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To: KrisKrinkle
"Ok, the begged question was “Do the people and/or the States have a retained right and/or reserved power to require the Federal Government to do something not otherwise specifically delegated to it but also not otherwise specifically forbidden to it?” but I don’t see that the “people and/or the States … retained right and/or reserved power to require” part is clearly addressed. It seems to be just sort of assumed away with no more than mention of non specific objections and doubts. What did I overlook?
Sorry that I wasn't clear. Like I said, criticism is welcome. It's also frequently useful as in this case. I'll try to do better.

The whole thing was actually aimed at that question and the answer was: no.

That's why I built a basis to finally ask the question which you quoted: to demonstrate the above negative answer.

As for you repeated question: in such instances as when a State disparages our "P&I" under A4:S2:C1 there is a method to petition the government for redress of grievances available: taking it to the courts.

The Constitution gives these jurisdiction. The Congress is not the only portion of the federal that the people should be able to petition.

The whole point of the "privileges or immunities" clause of the 14th Amendment was to delegate a Power to Congress so that it would not have to wait on the courts but could instead take action directly. Proving this contention was a large part of my earlier response.

However, Congress still does not have lawful power to make a State honor its A4:S2:C1 commitments. That jurisdiction still lay with the courts, the Court in particular. There is no need to submit to a government destructive of their Liberty.

What it does have lawful Power to do is to fashion politically sourced federal civil rights that may mirror our unalienable rights even though they (the statutory privileges or immunities so respected by Congress) are not unalienable in and of themselves (since they can be withdrawn by later statutes) as if they were the real A4:S2:C1 Privileges and Immunities — which cannot be 'withdrawn'.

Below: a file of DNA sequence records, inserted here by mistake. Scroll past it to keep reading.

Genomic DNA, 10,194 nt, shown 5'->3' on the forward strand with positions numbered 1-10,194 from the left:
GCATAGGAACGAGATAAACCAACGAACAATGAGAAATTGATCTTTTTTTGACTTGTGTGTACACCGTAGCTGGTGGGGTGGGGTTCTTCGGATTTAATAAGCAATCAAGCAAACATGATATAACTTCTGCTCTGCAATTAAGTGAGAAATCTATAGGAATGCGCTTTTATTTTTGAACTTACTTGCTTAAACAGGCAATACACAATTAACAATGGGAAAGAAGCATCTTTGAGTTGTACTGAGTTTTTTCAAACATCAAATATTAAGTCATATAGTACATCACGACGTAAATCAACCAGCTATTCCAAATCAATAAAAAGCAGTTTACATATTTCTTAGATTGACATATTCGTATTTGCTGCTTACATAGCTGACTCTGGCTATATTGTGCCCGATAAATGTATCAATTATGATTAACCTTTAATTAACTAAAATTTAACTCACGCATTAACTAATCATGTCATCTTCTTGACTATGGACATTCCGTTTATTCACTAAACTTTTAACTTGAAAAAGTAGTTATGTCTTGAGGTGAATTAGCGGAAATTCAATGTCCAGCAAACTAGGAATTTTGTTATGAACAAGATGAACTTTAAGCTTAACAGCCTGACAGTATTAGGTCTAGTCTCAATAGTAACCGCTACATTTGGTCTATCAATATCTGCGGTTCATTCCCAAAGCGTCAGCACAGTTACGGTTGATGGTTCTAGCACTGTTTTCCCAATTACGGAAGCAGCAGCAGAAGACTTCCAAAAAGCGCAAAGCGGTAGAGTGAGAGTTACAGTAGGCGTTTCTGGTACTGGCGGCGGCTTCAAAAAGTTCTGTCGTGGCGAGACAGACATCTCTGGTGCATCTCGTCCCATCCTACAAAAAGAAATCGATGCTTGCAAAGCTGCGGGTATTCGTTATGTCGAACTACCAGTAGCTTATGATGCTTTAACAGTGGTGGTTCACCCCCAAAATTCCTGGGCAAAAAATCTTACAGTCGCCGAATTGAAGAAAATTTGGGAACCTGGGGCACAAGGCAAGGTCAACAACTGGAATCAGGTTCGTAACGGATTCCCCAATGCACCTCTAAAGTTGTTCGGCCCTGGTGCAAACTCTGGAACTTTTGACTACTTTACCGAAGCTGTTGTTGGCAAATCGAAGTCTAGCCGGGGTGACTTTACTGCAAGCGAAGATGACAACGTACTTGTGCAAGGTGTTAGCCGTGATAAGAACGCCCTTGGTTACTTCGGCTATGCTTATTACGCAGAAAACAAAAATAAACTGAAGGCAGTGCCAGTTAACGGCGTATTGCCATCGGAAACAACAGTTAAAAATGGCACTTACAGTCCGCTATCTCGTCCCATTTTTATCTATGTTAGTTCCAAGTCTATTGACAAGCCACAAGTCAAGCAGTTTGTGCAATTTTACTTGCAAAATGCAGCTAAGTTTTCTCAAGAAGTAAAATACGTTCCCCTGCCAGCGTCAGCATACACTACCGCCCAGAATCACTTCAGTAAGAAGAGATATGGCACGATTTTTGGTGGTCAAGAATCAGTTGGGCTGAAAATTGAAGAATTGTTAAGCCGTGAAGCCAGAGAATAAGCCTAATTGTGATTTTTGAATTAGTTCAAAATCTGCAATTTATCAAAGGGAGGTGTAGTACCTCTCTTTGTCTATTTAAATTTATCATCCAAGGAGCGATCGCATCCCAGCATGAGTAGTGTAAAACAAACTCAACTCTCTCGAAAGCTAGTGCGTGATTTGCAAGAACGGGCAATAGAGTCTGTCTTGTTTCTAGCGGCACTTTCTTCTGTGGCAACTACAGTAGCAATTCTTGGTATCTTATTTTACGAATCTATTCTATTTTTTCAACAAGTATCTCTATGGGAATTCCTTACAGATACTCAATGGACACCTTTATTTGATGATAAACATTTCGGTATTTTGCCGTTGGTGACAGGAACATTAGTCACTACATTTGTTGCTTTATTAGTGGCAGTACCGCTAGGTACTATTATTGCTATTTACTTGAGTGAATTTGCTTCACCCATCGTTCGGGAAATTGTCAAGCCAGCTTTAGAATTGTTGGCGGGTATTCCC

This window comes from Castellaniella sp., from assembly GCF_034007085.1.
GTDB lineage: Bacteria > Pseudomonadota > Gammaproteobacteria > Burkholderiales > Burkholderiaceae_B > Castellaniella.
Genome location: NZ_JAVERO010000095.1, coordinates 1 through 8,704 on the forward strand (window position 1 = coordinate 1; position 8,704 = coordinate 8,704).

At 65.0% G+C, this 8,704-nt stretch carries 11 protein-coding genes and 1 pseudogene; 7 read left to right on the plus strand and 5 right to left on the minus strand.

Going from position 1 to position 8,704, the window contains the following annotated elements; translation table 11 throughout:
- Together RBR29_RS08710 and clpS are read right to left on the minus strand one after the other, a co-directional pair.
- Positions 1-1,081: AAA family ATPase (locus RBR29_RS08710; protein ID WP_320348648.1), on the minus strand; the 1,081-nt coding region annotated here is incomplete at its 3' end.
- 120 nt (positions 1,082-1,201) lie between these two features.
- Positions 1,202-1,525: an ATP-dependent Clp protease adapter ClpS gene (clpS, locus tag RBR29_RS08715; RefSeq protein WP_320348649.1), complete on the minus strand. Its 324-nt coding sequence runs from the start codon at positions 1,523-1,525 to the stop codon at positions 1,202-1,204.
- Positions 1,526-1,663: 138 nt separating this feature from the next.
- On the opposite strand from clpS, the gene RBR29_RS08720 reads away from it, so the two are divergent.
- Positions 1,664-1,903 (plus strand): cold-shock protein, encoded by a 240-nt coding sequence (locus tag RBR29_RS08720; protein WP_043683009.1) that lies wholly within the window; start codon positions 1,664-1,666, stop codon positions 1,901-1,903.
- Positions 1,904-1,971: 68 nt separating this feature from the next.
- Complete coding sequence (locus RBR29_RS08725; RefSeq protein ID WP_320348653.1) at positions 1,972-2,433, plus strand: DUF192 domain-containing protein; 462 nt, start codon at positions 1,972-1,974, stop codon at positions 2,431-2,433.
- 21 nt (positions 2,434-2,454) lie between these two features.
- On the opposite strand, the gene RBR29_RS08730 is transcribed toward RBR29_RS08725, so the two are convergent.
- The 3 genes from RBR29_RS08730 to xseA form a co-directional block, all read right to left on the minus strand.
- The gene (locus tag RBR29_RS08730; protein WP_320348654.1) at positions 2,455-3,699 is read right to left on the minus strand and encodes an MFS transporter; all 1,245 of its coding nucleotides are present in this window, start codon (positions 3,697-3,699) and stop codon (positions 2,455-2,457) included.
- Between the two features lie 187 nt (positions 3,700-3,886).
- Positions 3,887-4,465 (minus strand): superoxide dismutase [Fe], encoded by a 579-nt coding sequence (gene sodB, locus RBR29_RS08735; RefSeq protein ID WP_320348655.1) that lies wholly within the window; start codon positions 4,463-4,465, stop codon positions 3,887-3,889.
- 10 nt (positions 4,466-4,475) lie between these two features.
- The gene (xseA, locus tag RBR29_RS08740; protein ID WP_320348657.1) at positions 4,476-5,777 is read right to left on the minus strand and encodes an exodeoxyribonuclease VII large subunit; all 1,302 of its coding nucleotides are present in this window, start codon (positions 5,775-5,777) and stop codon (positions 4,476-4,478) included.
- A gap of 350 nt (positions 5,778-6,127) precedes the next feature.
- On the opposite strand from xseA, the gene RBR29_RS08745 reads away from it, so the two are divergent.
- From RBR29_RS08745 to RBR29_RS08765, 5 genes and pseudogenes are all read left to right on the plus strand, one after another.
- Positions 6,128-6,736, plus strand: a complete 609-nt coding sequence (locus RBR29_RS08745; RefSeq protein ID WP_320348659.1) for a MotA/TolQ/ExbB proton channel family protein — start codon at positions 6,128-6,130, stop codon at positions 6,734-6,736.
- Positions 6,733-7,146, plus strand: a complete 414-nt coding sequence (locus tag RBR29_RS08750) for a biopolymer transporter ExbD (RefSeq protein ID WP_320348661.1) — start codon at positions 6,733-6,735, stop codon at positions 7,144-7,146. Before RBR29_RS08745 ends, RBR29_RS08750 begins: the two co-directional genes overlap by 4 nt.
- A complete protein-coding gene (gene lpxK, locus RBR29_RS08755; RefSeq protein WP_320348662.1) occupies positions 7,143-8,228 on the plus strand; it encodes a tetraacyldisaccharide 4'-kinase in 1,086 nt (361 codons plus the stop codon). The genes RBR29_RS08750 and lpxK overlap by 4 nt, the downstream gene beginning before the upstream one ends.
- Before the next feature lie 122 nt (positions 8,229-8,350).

You could look at such civil rights as Congress may respect as being redundant if indeed they are based on our "P&I".

Example: we have, arguably, under our rightful common laws a right of Free Labor (i.e. 'right to work') derived from our unalienable right to enter into lawful contracts and such. Congress has never respected a federal "Right to Work" (indeed, they have respected the competing right to organize labor) but if they were to do so at some point the civil right they would be requiring the States to respect would not expressly be the common law right (though they should recognize such anyway) so much as it would be a redundant politically sourced "poi". So if some later Congress were to nullify the statutory law they would be freeing the States from having to respect the statutory "poi" but not the common law "P&I".

I should point out that Congress does not need to base any "poi" on our unalienable rights and they could invent these pretty much on a whim. In such instances their statutory civil rights would be unique to statutory law and if said law were later repealed the "poi" invented by it would vanish altogether (apart from some possible grandfather clause, natch).

Which brings up the right to alter or abolish forms of government which you mentioned. This right is expressed through the amendment process. This is the procedure even if said alterations are profound (it's reputed that one Framer opined early on that they were amending the Articles of Confederation out of existence, for example).

Put another way: the DoI establishes no formal methodology or process for altering or abolishing governments while the Constitution does. Thus the terrain left behind by the DoI was uncluttered with any requirements as to how such change could be accomplished. While the Constitution established a specific proverbial lay of the land.

This was a large part of Marbury: the Court rebuking an unconstitutional tweak to its delegated jurisdiction under A3:S2. The Constitution only gave the Court original jurisdiction over Cases; however, a petition for issuance of a writ is not a Case — it is a petition.

Aside: the thing is, William Marbury and the others could have taken Marshall's opinion to a District Court and gotten that writ of mandamus without controversy. Failing in that effort, they could have appealed the decision to the Court and received their petition on appeal. Why they did not do this is something of a mystery to me and part of a gnawing suspicion that the whole thing could have been a set up from the moment Marshall, as Secretary of State, didn't mail some of the commissions that had been properly processed.

Yep, that "or" in that case was a typoe just as you point out. I habte typeds! –.^

That's why my motto as a writer is: "The last edit you do is one edit too few."
54 posted on 08/04/2009 6:41:22 AM PDT by Rurudyne (Standup Philosopher)
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To: Rurudyne

Ok. I was more interested in what precedes and results in the “no” than what follows and results from the “no”.

Now I intend to try to examine more the very interesting thread you started.

58 posted on 08/04/2009 10:15:37 PM PDT by KrisKrinkle (Blessed be those who know the depth and breadth of their ignorance. Cursed be those who don't.)
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